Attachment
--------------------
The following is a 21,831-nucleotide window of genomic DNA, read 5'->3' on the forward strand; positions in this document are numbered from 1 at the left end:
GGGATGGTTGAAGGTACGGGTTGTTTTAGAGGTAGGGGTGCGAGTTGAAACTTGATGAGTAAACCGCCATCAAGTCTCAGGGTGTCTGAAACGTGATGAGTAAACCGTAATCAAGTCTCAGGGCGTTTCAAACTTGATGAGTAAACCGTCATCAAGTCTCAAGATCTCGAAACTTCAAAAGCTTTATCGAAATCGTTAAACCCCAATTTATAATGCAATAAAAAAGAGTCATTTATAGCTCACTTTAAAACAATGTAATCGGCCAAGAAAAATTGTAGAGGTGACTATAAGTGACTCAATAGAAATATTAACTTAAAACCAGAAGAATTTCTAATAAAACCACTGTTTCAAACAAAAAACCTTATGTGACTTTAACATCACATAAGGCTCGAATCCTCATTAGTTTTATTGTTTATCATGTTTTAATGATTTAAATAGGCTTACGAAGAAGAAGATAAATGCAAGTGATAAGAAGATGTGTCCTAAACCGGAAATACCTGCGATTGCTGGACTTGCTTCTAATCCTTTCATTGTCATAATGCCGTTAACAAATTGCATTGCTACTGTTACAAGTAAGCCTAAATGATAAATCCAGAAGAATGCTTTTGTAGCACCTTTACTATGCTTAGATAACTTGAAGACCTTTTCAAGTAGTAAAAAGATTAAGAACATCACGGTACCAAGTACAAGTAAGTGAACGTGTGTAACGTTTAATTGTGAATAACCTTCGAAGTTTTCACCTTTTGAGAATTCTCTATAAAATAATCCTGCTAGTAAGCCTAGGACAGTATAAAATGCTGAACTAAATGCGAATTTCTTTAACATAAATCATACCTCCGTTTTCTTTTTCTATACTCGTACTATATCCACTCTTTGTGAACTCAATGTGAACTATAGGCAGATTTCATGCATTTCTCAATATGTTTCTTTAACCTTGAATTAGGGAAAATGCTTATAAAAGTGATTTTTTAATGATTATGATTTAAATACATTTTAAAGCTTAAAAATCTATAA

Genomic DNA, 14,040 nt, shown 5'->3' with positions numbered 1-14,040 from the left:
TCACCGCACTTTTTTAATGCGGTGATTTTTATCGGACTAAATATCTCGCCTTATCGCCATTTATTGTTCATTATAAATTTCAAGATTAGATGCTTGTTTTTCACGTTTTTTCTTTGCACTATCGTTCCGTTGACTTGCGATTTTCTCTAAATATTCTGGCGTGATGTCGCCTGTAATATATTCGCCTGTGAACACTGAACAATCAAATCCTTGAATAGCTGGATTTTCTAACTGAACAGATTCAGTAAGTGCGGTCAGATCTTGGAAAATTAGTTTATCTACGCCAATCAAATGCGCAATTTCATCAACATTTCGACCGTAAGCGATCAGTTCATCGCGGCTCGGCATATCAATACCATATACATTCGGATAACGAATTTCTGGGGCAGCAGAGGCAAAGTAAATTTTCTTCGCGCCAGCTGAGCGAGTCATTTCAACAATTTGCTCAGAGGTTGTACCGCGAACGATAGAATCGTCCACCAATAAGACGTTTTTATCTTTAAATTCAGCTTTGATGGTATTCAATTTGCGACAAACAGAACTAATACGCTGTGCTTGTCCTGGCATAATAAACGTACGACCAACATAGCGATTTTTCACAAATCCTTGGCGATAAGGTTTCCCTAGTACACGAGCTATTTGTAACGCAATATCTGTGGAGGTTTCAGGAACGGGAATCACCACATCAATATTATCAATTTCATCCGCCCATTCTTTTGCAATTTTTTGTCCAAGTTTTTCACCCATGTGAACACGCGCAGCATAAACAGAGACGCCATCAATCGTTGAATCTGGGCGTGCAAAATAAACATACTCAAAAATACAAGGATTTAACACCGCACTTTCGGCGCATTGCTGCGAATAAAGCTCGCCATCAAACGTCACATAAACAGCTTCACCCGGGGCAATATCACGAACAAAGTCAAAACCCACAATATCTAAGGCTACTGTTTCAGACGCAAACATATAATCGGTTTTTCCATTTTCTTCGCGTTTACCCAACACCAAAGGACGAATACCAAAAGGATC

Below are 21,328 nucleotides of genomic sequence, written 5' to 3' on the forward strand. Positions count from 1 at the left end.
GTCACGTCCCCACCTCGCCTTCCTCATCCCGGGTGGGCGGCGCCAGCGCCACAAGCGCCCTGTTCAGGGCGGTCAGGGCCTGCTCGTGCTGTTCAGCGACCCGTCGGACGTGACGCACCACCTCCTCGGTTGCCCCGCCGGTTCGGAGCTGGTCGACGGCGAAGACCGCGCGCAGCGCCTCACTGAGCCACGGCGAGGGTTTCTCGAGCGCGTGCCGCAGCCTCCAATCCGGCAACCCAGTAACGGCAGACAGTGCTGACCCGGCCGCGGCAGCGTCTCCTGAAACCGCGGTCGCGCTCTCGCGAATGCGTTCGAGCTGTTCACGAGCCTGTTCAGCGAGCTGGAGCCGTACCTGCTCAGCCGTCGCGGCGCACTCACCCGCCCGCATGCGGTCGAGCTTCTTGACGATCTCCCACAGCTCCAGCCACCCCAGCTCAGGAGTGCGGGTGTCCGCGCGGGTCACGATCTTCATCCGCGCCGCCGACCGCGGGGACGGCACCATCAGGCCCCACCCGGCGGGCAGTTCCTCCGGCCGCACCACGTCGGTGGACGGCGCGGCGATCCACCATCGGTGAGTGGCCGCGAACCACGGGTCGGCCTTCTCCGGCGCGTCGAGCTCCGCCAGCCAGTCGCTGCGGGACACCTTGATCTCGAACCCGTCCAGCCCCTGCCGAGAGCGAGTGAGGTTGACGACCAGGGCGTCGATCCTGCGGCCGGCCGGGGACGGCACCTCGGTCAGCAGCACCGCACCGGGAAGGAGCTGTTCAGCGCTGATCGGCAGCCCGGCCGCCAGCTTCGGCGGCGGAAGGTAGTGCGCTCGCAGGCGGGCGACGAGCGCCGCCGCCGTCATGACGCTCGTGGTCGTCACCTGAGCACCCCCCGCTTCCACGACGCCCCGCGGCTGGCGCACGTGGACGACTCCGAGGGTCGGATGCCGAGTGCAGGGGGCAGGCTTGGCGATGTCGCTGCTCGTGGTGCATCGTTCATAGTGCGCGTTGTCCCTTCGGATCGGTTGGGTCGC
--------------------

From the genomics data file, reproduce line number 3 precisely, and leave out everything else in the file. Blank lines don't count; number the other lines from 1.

Genomic DNA, 14,040 nt, shown 5'->3' with positions numbered 1-14,040 from the left: